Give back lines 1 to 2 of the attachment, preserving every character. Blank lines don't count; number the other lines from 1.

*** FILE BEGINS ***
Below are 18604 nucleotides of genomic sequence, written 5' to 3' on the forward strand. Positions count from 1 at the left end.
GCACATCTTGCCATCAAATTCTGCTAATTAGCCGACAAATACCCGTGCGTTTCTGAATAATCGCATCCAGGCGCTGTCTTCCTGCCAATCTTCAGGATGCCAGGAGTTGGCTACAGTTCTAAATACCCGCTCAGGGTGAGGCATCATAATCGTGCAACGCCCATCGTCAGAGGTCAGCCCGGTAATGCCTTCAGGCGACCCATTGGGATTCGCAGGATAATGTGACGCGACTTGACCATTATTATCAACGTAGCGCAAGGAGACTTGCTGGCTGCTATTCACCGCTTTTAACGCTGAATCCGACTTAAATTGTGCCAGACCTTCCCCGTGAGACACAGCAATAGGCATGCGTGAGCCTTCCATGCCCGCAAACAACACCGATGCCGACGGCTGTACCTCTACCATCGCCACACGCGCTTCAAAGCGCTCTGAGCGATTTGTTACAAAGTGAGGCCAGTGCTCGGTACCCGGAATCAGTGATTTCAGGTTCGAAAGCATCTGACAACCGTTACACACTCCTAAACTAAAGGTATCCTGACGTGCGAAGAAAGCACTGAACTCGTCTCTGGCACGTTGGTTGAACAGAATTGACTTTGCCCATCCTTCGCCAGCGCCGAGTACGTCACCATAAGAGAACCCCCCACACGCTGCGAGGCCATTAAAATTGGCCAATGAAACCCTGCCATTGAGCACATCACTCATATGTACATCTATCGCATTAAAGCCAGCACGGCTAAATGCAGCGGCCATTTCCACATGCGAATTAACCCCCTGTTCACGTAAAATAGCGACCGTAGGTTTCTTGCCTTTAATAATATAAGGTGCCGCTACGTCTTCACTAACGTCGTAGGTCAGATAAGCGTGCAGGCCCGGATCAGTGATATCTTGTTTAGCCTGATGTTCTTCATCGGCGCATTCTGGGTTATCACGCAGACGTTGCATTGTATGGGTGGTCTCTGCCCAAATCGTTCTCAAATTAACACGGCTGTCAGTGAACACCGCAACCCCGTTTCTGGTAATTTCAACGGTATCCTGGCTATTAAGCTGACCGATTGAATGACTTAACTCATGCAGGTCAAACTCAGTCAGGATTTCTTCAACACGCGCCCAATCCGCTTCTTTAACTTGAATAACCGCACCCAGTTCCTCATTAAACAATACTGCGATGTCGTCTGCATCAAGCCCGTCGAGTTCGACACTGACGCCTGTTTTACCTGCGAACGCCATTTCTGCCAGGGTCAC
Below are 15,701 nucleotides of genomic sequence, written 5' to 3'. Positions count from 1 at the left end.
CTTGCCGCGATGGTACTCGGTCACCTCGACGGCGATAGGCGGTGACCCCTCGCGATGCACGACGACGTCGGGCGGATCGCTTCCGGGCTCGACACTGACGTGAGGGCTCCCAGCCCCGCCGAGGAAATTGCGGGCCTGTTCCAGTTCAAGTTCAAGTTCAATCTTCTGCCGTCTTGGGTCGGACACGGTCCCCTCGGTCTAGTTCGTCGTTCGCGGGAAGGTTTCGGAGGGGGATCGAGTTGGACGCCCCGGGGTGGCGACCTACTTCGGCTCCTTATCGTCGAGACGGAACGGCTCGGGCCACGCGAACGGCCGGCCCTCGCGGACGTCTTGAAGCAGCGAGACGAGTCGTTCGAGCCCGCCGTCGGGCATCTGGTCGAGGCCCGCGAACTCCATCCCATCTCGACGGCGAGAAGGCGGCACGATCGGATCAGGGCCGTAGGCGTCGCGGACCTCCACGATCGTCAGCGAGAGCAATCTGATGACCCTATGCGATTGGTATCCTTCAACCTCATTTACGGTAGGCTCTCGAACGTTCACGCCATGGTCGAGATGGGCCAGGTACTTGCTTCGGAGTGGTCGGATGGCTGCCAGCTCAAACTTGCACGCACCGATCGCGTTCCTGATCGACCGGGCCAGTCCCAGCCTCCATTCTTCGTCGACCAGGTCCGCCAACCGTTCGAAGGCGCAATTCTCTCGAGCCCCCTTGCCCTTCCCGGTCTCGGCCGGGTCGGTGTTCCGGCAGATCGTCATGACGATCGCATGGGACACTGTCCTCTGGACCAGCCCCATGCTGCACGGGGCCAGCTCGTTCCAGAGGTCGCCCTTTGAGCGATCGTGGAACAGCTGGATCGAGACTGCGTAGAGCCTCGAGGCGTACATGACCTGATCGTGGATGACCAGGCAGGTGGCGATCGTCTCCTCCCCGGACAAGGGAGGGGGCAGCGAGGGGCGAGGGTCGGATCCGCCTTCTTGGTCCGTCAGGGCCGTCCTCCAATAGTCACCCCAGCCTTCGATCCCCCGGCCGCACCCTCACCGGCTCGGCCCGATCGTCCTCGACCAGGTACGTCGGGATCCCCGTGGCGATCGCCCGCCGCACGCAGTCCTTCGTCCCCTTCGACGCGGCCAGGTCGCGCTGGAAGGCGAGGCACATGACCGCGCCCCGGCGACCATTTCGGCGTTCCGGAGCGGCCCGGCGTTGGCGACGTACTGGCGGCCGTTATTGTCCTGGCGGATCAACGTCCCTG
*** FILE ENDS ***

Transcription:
Below are 18604 nucleotides of genomic sequence, written 5' to 3' on the forward strand. Positions count from 1 at the left end.
GCACATCTTGCCATCAAATTCTGCTAATTAGCCGACAAATACCCGTGCGTTTCTGAATAATCGCATCCAGGCGCTGTCTTCCTGCCAATCTTCAGGATGCCAGGAGTTGGCTACAGTTCTAAATACCCGCTCAGGGTGAGGCATCATAATCGTGCAACGCCCATCGTCAGAGGTCAGCCCGGTAATGCCTTCAGGCGACCCATTGGGATTCGCAGGATAATGTGACGCGACTTGACCATTATTATCAACGTAGCGCAAGGAGACTTGCTGGCTGCTATTCACCGCTTTTAACGCTGAATCCGACTTAAATTGTGCCAGACCTTCCCCGTGAGACACAGCAATAGGCATGCGTGAGCCTTCCATGCCCGCAAACAACACCGATGCCGACGGCTGTACCTCTACCATCGCCACACGCGCTTCAAAGCGCTCTGAGCGATTTGTTACAAAGTGAGGCCAGTGCTCGGTACCCGGAATCAGTGATTTCAGGTTCGAAAGCATCTGACAACCGTTACACACTCCTAAACTAAAGGTATCCTGACGTGCGAAGAAAGCACTGAACTCGTCTCTGGCACGTTGGTTGAACAGAATTGACTTTGCCCATCCTTCGCCAGCGCCGAGTACGTCACCATAAGAGAACCCCCCACACGCTGCGAGGCCATTAAAATTGGCCAATGAAACCCTGCCATTGAGCACATCACTCATATGTACATCTATCGCATTAAAGCCAGCACGGCTAAATGCAGCGGCCATTTCCACATGCGAATTAACCCCCTGTTCACGTAAAATAGCGACCGTAGGTTTCTTGCCTTTAATAATATAAGGTGCCGCTACGTCTTCACTAACGTCGTAGGTCAGATAAGCGTGCAGGCCCGGATCAGTGATATCTTGTTTAGCCTGATGTTCTTCATCGGCGCATTCTGGGTTATCACGCAGACGTTGCATTGTATGGGTGGTCTCTGCCCAAATCGTTCTCAAATTAACACGGCTGTCAGTGAACACCGCAACCCCGTTTCTGGTAATTTCAACGGTATCCTGGCTATTAAGCTGACCGATTGAATGACTTAACTCATGCAGGTCAAACTCAGTCAGGATTTCTTCAACACGCGCCCAATCCGCTTCTTTAACTTGAATAACCGCACCCAGTTCCTCATTAAACAATACTGCGATGTCGTCTGCATCAAGCCCGTCGAGTTCGACACTGACGCCTGTTTTACCTGCGAACGCCATTTCTGCCAGGGTCAC